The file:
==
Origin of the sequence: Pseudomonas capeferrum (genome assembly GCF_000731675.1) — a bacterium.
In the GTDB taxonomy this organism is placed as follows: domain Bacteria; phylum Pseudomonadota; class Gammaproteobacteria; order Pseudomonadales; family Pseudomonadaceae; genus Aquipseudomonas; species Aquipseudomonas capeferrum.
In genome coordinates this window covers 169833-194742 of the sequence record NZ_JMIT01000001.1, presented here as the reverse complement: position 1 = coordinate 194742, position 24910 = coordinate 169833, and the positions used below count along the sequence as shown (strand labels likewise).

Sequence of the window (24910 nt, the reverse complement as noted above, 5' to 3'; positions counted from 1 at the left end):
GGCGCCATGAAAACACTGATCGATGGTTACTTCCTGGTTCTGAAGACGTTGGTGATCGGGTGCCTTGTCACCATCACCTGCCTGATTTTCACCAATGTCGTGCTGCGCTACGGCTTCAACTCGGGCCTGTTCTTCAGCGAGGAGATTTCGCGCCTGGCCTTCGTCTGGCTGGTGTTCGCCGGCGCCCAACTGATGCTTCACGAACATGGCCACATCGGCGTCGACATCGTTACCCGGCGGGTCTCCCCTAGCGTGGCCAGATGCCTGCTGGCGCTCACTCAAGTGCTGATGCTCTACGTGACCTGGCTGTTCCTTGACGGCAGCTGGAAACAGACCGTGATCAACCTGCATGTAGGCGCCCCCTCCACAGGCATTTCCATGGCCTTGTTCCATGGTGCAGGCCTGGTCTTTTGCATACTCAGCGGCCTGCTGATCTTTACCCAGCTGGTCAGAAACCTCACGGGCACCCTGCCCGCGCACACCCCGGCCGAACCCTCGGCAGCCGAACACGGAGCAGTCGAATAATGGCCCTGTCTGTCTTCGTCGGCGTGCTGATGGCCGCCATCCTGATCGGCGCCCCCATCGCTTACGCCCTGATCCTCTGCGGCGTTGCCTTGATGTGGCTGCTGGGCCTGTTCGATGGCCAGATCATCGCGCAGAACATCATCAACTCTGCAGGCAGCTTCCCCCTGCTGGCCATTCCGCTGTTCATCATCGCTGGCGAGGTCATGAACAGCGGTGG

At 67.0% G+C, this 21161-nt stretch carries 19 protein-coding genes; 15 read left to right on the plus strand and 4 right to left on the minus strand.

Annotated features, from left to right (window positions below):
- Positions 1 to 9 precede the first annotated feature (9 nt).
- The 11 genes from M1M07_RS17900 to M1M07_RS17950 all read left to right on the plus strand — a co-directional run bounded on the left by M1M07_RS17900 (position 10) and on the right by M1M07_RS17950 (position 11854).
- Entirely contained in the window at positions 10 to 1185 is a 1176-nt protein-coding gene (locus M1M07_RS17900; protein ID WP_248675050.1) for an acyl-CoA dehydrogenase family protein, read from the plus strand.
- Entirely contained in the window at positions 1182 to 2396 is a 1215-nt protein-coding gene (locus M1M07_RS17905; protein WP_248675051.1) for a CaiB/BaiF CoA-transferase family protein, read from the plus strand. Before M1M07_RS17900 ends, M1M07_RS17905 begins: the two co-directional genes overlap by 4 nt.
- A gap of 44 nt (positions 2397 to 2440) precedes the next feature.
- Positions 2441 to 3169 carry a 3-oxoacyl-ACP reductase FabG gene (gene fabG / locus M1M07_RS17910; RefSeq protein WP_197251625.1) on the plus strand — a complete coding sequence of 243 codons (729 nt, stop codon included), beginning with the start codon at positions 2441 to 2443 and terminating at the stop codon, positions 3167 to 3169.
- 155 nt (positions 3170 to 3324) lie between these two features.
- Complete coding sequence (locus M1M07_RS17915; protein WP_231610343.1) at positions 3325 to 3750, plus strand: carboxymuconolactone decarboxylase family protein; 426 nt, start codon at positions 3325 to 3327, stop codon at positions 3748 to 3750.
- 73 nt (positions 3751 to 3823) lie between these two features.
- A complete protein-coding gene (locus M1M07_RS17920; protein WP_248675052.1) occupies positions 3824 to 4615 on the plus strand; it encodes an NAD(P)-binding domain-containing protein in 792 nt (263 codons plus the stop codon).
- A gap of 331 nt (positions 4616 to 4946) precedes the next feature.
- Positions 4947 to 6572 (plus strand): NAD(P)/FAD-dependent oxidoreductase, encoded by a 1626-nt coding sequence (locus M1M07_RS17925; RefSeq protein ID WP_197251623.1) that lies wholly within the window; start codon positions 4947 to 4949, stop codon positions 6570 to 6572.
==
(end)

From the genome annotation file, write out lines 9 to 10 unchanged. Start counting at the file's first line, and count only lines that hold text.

- The 11 genes from M1M07_RS17900 to M1M07_RS17950 all read left to right on the plus strand — a co-directional run bounded on the left by M1M07_RS17900 (position 10) and on the right by M1M07_RS17950 (position 11854).
- Entirely contained in the window at positions 10 to 1185 is a 1176-nt protein-coding gene (locus M1M07_RS17900; protein ID WP_248675050.1) for an acyl-CoA dehydrogenase family protein, read from the plus strand.